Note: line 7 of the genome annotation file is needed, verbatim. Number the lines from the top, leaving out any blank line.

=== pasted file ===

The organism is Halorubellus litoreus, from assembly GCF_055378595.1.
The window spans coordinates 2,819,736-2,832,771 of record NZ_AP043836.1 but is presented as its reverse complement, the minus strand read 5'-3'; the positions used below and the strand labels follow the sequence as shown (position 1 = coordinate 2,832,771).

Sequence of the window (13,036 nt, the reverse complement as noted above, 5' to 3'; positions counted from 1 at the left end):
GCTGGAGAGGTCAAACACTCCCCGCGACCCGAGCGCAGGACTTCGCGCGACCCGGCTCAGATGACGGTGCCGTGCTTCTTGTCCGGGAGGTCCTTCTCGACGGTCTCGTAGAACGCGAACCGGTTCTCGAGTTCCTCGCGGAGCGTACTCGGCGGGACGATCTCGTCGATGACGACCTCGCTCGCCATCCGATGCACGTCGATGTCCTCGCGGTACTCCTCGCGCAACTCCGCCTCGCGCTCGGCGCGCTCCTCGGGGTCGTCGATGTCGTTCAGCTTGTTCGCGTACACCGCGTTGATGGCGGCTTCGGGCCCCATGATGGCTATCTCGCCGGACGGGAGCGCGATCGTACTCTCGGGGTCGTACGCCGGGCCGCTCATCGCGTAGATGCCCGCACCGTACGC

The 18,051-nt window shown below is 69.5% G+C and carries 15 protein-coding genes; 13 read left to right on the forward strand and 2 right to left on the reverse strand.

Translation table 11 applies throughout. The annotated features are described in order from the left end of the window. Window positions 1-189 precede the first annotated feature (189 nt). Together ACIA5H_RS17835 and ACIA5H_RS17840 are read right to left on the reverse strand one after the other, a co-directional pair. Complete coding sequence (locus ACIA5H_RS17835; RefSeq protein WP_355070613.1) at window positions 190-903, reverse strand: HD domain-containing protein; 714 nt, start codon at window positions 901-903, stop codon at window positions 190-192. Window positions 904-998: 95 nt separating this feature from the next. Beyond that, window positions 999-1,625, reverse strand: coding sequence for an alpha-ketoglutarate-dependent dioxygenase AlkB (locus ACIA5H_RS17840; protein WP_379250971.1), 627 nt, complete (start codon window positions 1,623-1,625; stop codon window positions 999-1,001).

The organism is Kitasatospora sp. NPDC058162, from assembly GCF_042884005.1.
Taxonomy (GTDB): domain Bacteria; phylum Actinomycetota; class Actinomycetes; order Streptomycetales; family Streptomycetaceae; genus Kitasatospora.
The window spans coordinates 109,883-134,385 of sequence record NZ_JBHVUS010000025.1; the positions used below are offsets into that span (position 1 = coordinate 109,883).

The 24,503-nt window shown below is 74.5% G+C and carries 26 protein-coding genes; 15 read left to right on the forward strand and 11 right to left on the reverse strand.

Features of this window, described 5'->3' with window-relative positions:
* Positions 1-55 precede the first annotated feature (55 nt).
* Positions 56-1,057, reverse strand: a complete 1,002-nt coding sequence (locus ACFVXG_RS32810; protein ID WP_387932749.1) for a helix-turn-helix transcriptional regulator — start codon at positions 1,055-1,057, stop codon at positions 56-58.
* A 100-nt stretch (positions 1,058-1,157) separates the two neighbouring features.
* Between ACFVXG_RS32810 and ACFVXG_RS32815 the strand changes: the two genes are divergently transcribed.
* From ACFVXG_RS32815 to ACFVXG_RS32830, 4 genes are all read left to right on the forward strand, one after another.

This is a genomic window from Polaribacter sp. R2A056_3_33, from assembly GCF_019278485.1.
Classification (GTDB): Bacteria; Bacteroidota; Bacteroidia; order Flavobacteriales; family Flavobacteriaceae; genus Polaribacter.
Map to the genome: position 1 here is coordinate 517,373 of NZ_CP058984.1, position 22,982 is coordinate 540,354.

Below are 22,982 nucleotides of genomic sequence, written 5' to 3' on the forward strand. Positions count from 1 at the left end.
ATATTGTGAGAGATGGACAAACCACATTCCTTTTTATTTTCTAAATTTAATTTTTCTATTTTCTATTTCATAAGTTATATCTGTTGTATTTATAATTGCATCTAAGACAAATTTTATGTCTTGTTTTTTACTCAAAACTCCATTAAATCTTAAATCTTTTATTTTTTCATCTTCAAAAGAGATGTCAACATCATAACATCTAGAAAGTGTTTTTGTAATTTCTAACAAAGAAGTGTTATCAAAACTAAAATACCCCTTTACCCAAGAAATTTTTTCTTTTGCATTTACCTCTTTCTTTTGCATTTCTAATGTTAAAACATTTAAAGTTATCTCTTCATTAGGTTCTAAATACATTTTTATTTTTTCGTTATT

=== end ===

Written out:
The organism is Kitasatospora sp. NPDC058162, from assembly GCF_042884005.1.